Some Kinda Good has evolved over the year, and I’m kind of embarrassed at some of my earlier posts. You’ve got to start somewhere though. As one of my favorite quotes says, “The expert in anything was once a beginner.”
Throughout the year, I’ve built relationships with restaurant owners, food and beverage connoisseurs, food writers and other bloggers. I’ve gotten to meet notable cookbook authors, culinary producers, well-respected chefs and colleagues at food & beverage public relations firms throughout the Southern seacoast. I’ve also subscribed to Bon Appetite Magazine and become a sort of amateur kitchen expert among friends and family. I’ve worked with ingredients I once considered foreign like, heirloom tomatoes and pimiento-cheese. I’ve sampled restaurant dishes I thought I would never order like fried chicken and waffles or an open-face whole egg omelet topped with goat cheese, sautéed shrimp, spiced pecans and arugula….for breakfast!
I’ve learned to be true to me, that you can’t pursue a food trend because it’s a trend. When I did that, I only did it for the sake of being popular, to show that I too was up-to-speed with food on a stick, kid food for adults and all things local and organic. While it was fun to experiment, those ventures lacked passion.
And we all know without passion, the fire dies.
All along, my philosophy has been guided by one thought from Julia Child who said, “Find something your passionate about, and keep tremendously interested in it.” I’m a firm believer that it’s never too late to do the things you love, and when you do the things you love, success comes.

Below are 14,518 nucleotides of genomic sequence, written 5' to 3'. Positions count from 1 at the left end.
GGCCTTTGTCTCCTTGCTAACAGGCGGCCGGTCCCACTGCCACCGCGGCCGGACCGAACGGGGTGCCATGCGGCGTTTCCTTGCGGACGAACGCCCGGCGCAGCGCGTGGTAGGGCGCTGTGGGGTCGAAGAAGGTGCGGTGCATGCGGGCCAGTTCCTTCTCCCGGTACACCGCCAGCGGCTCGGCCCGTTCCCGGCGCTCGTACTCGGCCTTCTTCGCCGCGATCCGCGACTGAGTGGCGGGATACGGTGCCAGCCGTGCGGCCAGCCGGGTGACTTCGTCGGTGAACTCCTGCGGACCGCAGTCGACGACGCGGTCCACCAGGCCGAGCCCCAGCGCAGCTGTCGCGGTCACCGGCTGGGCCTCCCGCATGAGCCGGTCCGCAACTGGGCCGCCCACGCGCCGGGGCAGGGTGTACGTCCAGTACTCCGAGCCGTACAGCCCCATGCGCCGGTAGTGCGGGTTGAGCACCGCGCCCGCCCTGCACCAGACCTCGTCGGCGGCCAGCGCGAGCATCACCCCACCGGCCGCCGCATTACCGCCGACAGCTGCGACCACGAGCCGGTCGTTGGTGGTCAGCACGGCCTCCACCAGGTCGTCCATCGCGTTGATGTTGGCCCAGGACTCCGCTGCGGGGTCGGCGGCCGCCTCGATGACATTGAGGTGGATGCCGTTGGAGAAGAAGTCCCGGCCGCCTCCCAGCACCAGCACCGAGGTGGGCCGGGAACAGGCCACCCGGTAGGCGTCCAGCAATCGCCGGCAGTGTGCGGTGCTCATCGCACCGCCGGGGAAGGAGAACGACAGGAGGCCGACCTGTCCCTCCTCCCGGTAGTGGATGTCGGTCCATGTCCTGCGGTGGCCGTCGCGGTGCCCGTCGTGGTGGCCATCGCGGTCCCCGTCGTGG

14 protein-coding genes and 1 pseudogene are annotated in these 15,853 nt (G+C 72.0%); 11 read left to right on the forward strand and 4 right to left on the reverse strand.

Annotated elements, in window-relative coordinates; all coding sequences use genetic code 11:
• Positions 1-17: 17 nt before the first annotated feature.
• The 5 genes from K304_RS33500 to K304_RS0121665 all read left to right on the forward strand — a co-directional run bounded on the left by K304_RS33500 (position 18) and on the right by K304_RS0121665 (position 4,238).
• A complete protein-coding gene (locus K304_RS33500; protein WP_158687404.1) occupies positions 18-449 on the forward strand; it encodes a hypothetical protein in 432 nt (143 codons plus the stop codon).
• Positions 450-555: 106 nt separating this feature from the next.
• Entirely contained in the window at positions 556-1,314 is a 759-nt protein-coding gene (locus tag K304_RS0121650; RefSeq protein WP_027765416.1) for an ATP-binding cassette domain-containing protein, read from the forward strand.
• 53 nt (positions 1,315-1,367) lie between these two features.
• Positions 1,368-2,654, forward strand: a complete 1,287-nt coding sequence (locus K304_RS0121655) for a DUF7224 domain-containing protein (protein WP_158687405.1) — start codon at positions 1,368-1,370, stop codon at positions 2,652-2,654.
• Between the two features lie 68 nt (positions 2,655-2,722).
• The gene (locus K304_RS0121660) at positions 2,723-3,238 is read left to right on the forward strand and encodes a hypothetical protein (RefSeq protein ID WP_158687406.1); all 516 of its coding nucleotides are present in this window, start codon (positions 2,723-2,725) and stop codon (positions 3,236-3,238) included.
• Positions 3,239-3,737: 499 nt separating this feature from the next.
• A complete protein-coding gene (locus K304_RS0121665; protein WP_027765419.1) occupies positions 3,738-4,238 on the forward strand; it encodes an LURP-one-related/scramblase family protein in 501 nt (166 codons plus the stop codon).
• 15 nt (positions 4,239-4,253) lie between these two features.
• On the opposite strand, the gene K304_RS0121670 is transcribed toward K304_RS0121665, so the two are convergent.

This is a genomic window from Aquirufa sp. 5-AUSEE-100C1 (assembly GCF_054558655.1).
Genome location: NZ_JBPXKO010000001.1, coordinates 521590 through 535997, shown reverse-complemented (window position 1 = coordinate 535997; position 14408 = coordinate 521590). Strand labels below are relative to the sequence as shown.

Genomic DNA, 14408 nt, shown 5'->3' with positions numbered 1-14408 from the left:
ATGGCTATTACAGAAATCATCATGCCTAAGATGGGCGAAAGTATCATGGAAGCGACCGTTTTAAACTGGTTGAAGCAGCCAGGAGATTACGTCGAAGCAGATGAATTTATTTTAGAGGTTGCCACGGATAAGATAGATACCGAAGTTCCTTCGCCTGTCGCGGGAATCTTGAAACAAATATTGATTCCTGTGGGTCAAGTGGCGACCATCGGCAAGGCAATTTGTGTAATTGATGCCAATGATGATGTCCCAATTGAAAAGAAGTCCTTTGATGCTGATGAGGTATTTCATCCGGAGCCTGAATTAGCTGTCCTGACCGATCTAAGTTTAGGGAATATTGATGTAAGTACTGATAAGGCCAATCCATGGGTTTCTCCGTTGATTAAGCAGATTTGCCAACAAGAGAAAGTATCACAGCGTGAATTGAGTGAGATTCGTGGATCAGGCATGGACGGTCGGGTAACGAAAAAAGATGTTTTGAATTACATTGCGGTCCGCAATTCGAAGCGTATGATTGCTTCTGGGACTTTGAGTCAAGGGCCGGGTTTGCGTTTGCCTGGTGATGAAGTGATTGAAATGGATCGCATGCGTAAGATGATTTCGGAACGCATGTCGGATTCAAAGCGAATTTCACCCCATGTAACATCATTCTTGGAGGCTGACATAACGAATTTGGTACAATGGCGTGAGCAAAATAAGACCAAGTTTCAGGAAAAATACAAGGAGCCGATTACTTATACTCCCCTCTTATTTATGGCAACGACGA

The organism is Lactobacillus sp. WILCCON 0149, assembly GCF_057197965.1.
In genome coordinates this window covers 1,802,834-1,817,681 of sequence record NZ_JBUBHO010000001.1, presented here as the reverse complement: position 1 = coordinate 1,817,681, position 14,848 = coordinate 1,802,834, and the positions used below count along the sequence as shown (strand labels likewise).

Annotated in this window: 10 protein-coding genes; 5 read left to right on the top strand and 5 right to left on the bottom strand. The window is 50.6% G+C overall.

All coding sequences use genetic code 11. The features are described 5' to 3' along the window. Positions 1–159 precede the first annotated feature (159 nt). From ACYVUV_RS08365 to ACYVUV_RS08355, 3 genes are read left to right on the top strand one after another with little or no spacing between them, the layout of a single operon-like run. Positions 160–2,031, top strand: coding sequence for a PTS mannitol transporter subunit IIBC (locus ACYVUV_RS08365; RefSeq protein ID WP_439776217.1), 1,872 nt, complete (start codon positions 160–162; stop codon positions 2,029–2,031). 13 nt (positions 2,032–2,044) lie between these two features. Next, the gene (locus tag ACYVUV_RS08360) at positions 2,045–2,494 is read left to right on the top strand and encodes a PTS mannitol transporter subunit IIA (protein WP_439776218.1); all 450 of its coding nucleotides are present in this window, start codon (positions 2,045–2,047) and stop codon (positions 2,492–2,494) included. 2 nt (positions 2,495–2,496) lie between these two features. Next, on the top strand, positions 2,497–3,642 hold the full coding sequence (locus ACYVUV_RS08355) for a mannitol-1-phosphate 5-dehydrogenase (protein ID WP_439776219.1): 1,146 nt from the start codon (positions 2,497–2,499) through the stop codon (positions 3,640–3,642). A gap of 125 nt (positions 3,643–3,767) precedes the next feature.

These are the successes I’m celebrating…a few highlights from my year in the blog-sphere:
Without sounding too much like I’ve won a Grammy, I couldn’t celebrate my successes without acknowledging a few special folks:
Thanks to my mom and best friend Charity, who without fail were always the first to comment on my posts, even when the content lacked interest or when no one else cared. Thanks to my graphic designer friends, Amanda and Tori for giving my blog the exact look and feel I envisioned, as it progressed throughout the year. To Angela and Jennifer, my other best friends, thanks for all your encouraging words…your affirmation often kept me going. To my former co-workers and friends in the PR department at Floyd Medical Center, your belief in my abilities blows my mind. Thank you for your constant reassurance, for calling me out when my posts aren’t well beyond expectations and for holding me to the Class of Style standard.
With nearly 15,000 hits and a healthy following through social media, I’m pretty stoked. Not too shabby for my first year in the blog-sphere. Some Kinda Good is bringing my dreams to life. Maybe year two will include The Cooking Channel or Food Network. Dream big or go home!